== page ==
Consistency of style is an important distinction between amateurs and true artists. An Ansel Adams print is immediately recognisable, as are the works of many other famous names. Whereas amateurs often have no style of their own or have too many, exploring various appealing alleys simultaneously.
I believe modern image manipulation software is partly responsible for this situation. In the days of chemical darkrooms, it was difficult to try selenium toning, sepia toning, bleaching, push processing, film variations, multiple dodging/burning techniques … for every picture. You were happy to gradually “develop” a technique that more or less ensured regularly good results and any further experimentation happened at a slow pace and after a well-considered thought process.
Whereas today, it took me a matter of minutes to produce both renditions (above and below) of this view of the Department of Earth Sciences.
If you’re done vomiting, apologies & onwards 😉
So, ease of digital wandering may confort us in our tendancy to explore stylistic back-alleys but the real problem lies within our brain, not in the code of LightRoom, CaptureOne, Silver Efex o Photoshop !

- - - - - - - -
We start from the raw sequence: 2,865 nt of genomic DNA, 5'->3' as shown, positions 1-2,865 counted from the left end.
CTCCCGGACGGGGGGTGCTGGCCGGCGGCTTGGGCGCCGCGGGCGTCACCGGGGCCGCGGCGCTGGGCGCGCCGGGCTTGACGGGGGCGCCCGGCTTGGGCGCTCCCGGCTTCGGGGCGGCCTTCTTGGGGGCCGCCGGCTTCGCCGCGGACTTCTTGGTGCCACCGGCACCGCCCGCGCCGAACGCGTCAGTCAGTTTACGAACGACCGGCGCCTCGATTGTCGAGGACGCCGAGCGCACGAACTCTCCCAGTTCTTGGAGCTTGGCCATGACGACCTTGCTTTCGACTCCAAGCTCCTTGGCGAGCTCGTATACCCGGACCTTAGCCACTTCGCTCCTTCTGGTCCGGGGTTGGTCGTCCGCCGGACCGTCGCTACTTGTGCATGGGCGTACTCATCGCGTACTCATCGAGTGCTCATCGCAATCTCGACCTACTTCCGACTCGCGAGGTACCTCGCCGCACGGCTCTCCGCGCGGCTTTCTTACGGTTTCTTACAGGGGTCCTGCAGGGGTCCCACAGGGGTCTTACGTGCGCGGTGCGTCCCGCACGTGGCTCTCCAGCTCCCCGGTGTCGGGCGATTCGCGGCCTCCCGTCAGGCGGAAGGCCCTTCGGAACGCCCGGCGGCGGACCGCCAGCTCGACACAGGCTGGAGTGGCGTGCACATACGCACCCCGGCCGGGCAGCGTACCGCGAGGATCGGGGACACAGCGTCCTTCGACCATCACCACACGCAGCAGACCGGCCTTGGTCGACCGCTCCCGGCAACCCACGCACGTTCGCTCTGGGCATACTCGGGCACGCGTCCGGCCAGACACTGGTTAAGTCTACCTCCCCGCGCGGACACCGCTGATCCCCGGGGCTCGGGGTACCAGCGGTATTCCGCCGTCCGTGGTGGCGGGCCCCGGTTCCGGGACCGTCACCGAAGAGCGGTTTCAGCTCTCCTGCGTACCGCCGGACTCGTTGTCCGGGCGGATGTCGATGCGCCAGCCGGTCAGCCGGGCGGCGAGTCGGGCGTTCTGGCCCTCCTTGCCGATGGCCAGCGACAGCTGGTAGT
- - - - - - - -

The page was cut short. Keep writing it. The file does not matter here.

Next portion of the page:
Try to muster the mental will power to omit the colourful oddity above and focus only on the black & white photographs on this page.
Consistent ? Heck no !
And yet, same camera, same lens range, same photographer same location.
The reason for this is I examined every candidate picture by itself and worked my usual routine with it, then “optimised” the look through various tweaks that seemed best for the picture, *in isolation*.
A recipe for disaster if you’re trying to develop your own style.
That’s OK as I was still experimenting with Nik Software’s Silver Efex and just having fun.
But I have a serious project for these photographs of Oxford and after this initial fun run, I am now in the process of reworking all of these images according to my feel about the city. It’s a lot more work and can be frustratingly difficult (and revealing of ones inadequacies as a master printer …) but it’s the only way of presenting a set that is not only consistent but – more importantly – mirrors my view of the world. Dreamy, strait & direct, inspiring, spooky, majestic, disgusting, … all are good answers so long as the pictures support them.
What do you think ? How do you guys work on your style (Christopher, Paul … you have stong individual styles) ?
Be seeing you (& more later about Oxford).
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